They know they’re far from first, but Texans won’t be last to capture some of the genomics market. The state’s last legislative session proposed a $45 million venture loan fund for startup biotech companies in the state. Though Da Hsuan Feng, vice president of research and graduate education at the University of Texas at Dallas, says it’s unlikely the funding will go through, he believes it’s a starting point. “This is a good time to build momentum for the [next] budget,” he says.
Other lures for the industry are yet to be dangled, says Dennis Stone, vice president of technology development at UT Southwestern. His school will receive $9 million annually to fund technology development. A tech group in Houston plans to launch a biotech park on more than 60 acres of land in the city, while San Antonio and Austin are also working on incentives for these companies.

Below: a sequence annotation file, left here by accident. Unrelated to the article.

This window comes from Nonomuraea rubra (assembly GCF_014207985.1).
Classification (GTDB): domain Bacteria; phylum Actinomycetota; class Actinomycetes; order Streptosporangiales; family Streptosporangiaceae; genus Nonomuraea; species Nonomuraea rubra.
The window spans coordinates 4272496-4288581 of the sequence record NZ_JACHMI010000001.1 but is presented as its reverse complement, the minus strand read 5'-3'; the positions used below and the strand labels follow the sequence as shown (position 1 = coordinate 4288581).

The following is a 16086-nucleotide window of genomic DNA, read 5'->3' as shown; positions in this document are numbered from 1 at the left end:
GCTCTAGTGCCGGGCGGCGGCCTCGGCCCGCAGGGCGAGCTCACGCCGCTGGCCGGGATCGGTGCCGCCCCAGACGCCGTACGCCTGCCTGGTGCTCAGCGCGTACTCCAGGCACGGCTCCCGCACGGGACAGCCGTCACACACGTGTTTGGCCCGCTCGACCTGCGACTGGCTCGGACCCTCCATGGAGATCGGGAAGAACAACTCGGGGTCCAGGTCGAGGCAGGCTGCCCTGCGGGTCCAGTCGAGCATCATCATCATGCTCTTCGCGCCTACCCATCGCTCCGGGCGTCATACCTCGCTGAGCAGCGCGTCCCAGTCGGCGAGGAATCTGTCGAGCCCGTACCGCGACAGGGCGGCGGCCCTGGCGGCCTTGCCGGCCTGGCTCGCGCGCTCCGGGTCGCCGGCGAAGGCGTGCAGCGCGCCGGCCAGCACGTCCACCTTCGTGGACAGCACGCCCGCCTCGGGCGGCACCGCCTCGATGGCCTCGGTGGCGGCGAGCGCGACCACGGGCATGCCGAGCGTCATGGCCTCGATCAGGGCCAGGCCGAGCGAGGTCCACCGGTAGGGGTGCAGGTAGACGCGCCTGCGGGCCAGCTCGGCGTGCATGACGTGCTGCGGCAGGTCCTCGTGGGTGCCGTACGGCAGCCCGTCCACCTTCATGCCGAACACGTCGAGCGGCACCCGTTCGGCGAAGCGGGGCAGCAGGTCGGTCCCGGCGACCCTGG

According to Feng, this is based largely on Texans’ recognition “that they want to build more than one technology industry here,” pointing out that Dallas in particular was based on the telecommunications field.
Stone contends that with strong IP coming out of the universities, Texas should be in good shape. “We have five companies in the works at UT Southwestern, and at least one of those will be focused heavily on genomics and proteomics.”
Aside from new companies, the state is also looking to land some subsidiaries or branch offices of existing genomics, proteomics, and bioinformatics companies. “This is not a Hail Mary move,” Stone says. “But it’s time to put our energies in this field.”
— Meredith Salisbury